Why didn’t the police believe Marcella Claxton? 

Obviously, the women suffered, but the irony was that those who were lucky enough to survive also had to go through a lot of humiliation and hardship because of the way the police treated the entire case. The first theory that George Oldfield and even his predecessors made was that the Yorkshire Ripper only went after female escorts. That theory was totally wrong, as one of the victims, Marcella Claxton, stated that she just wanted to take a lift back home when she was assaulted by the killer. The police questioned her credibility and her character, and they tarnished her reputation in society. Imagine a victim who had already gone through so much and had to face such humiliation. Claxton applied for compensation from the Criminal Injuries Compensation Board, but her request was put down, and she was told that since she was involved in illegal trade, she couldn’t ask the state for any help. Also, Claxton’s case proved that the killer went after any and every girl he found on the way and that he didn’t mind breaking the pattern. Moreover, a lot of times, the girls didn’t want to come up and give their testimony because the police had established that any person who was assaulted by the ripper was involved in soliciting. They felt that it was better to stay quiet rather than do something that would tarnish their image in society and put a blot on their character, which they wouldn’t be able to remove for their entire lifetime. 

Maureen Long and Marcella Claxton were two of those girls who had survived, and the latter also sat with the sketch artist and got the sketch of the perpetrator made. At the end of Long Shadow, we see that had the police just looked for the man in the sketch, they would have caught the actual killer. But they paid no attention to whatever Claxton told them, as according to them, her case did not fit the pattern. There was nobody who could understand their perspective. They had been assaulted, and now the onus to prove everything was put on them. They didn’t get any support from the system, and they became victims of the narrow-minded male figures who were just too influenced by their own preconceived notions and who did not consider any other point of view.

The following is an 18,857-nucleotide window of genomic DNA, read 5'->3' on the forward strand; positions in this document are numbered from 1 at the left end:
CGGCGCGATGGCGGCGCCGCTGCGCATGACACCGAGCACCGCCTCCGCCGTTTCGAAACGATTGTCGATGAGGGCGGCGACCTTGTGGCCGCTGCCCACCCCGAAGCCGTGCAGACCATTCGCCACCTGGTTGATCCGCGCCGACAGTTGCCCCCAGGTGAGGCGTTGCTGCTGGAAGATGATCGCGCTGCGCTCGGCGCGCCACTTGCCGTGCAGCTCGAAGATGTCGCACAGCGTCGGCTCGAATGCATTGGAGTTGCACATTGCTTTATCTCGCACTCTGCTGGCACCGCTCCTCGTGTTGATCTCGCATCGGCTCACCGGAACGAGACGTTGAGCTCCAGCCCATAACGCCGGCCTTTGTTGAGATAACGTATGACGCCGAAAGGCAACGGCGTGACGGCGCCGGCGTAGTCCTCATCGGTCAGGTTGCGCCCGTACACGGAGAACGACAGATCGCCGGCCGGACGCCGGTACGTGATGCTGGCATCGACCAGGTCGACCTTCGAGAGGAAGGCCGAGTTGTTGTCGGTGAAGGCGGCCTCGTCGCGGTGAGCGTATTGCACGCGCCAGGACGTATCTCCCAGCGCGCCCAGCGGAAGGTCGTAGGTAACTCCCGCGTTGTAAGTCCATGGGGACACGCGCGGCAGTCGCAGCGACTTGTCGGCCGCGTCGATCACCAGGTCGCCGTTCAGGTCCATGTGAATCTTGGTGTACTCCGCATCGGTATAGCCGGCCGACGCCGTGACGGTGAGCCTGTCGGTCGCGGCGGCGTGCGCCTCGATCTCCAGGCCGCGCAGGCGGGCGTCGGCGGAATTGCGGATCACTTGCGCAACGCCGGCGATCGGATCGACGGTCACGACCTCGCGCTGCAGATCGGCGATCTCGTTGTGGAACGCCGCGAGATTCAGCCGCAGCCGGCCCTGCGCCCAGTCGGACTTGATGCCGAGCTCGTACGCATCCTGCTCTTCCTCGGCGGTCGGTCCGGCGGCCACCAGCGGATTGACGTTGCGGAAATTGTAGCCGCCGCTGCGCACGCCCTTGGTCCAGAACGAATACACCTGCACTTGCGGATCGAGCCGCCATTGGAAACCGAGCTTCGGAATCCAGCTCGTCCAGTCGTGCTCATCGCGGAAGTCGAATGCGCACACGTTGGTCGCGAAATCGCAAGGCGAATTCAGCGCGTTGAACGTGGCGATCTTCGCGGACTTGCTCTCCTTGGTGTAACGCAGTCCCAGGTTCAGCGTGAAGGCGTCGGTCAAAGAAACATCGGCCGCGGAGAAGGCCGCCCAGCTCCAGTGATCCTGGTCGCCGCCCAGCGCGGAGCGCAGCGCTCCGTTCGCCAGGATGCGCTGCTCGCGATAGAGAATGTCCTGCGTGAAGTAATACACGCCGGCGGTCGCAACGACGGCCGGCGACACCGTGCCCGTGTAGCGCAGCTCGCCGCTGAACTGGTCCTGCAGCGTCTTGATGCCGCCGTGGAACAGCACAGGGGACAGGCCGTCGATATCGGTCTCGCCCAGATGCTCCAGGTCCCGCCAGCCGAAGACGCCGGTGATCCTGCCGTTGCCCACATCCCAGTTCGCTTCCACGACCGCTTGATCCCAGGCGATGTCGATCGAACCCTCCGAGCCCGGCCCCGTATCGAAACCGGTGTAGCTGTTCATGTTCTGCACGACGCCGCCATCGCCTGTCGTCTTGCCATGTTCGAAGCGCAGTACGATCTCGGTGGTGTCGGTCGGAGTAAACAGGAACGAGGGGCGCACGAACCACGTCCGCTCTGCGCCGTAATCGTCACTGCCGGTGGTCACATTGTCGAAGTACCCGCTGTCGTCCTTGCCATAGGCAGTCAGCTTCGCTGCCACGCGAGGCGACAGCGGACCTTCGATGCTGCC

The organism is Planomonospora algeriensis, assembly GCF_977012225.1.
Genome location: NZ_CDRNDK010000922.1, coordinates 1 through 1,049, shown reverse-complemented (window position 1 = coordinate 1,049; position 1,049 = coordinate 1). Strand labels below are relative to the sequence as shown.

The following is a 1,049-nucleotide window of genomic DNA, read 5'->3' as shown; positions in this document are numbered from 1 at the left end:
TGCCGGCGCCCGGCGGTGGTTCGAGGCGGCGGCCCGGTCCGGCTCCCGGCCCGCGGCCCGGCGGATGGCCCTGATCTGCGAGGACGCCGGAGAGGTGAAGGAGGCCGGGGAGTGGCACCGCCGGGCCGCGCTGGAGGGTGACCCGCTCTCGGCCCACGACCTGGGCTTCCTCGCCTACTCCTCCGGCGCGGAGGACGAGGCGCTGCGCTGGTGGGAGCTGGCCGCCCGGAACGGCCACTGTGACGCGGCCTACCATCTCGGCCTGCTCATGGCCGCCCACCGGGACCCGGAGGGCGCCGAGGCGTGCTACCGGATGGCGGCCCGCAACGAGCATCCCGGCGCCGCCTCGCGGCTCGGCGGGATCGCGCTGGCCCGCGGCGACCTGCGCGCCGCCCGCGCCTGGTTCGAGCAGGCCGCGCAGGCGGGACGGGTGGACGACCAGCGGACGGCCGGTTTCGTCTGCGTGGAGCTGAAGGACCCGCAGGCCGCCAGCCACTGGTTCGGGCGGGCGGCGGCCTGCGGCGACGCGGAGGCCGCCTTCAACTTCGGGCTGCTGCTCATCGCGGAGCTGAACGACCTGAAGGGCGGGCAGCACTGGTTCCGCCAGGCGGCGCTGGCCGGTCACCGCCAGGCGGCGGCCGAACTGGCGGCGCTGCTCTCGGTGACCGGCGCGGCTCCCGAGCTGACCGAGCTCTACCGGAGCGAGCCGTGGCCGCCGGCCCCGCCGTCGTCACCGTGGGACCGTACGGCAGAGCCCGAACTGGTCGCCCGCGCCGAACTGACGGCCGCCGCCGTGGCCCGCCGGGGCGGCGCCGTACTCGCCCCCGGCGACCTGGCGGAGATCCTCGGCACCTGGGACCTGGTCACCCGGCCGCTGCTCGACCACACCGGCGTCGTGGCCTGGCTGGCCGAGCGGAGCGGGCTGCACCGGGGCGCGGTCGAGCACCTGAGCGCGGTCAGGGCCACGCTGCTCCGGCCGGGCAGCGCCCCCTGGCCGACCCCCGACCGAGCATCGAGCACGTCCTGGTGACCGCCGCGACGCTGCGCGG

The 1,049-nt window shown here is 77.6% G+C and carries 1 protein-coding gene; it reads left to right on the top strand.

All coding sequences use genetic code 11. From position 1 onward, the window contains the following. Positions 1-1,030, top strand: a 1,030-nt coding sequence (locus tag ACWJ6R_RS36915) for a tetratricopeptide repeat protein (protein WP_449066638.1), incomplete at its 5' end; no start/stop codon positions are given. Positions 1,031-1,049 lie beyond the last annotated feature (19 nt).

What did George Oldfield find out? 

The biggest blunder that George Oldfield made during the investigation was that he came to the conclusion that the killer had a Geordie accent. Now somebody had sent a tape to the police department where a man pretending to be a killer challenged George to catch him. The entire police department thought that it was the real killer as he spoke about signs that, generally, a commoner who didn’t know anything about what actually happened would say. But George was flattered there, as later it came to be known that he said nothing that was not already out in the media. Now, the real killer didn’t have a Geordie accent, and even after a police officer had suspicions about him, he was not taken into custody. A man named Terrance became the prime suspect during this time just because he had a white car. The police didn’t take into consideration that the killer might be stealing a vehicle to carry out the crime.